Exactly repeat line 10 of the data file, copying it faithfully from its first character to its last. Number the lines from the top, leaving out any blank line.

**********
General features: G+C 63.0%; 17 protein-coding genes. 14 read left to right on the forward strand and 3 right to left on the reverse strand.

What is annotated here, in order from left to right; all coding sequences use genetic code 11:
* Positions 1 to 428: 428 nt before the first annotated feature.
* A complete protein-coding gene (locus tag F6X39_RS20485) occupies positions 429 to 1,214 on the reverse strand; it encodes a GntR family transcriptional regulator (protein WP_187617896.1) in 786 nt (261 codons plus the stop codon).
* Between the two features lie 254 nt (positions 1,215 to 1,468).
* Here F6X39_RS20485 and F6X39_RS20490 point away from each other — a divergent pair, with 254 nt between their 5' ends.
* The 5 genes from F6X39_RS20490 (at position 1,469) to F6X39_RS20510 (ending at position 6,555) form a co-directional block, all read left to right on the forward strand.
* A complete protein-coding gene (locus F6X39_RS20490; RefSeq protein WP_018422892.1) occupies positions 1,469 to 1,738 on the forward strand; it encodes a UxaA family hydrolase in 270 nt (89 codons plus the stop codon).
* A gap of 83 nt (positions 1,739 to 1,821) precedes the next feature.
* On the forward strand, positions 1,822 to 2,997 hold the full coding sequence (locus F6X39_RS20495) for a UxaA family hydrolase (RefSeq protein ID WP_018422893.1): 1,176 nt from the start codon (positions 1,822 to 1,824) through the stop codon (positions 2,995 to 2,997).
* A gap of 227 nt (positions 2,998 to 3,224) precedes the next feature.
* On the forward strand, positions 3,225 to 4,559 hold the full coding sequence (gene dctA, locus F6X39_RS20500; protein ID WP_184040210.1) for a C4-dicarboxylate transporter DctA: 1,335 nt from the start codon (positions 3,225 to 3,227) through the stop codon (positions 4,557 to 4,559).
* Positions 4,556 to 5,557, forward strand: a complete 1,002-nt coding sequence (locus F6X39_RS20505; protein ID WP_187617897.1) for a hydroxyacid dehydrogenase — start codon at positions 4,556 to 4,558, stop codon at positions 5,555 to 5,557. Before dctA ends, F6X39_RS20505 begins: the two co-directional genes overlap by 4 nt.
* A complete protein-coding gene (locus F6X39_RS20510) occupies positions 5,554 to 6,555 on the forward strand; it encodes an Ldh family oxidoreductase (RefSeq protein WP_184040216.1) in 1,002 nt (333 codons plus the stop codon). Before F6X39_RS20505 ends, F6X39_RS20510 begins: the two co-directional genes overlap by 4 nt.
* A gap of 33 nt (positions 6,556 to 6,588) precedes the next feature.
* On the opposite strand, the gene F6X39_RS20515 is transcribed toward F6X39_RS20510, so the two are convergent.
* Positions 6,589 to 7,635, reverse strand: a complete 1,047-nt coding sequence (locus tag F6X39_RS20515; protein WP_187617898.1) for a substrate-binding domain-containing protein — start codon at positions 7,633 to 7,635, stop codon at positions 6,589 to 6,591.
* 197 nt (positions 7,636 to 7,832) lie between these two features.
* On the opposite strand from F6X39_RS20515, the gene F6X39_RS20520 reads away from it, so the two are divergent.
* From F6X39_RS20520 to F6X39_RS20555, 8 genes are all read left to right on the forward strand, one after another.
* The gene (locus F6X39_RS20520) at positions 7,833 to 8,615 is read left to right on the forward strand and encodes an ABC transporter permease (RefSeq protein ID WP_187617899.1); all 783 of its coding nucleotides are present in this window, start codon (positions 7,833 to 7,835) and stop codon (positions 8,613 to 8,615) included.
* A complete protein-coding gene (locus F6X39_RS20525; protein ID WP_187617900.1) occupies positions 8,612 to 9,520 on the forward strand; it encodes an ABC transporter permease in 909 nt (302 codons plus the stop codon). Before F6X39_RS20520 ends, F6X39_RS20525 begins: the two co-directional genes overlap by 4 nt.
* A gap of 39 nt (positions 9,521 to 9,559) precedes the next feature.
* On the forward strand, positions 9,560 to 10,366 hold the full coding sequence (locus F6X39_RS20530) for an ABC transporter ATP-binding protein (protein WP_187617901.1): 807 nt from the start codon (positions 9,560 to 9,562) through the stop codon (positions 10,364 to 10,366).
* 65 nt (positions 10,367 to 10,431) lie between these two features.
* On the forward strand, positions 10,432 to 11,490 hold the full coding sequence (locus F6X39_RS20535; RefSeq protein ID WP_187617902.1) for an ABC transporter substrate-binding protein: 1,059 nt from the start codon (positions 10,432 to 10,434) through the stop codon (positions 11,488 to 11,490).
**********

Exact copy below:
* On the forward strand, positions 1,822 to 2,997 hold the full coding sequence (locus F6X39_RS20495) for a UxaA family hydrolase (RefSeq protein ID WP_018422893.1): 1,176 nt from the start codon (positions 1,822 to 1,824) through the stop codon (positions 2,995 to 2,997).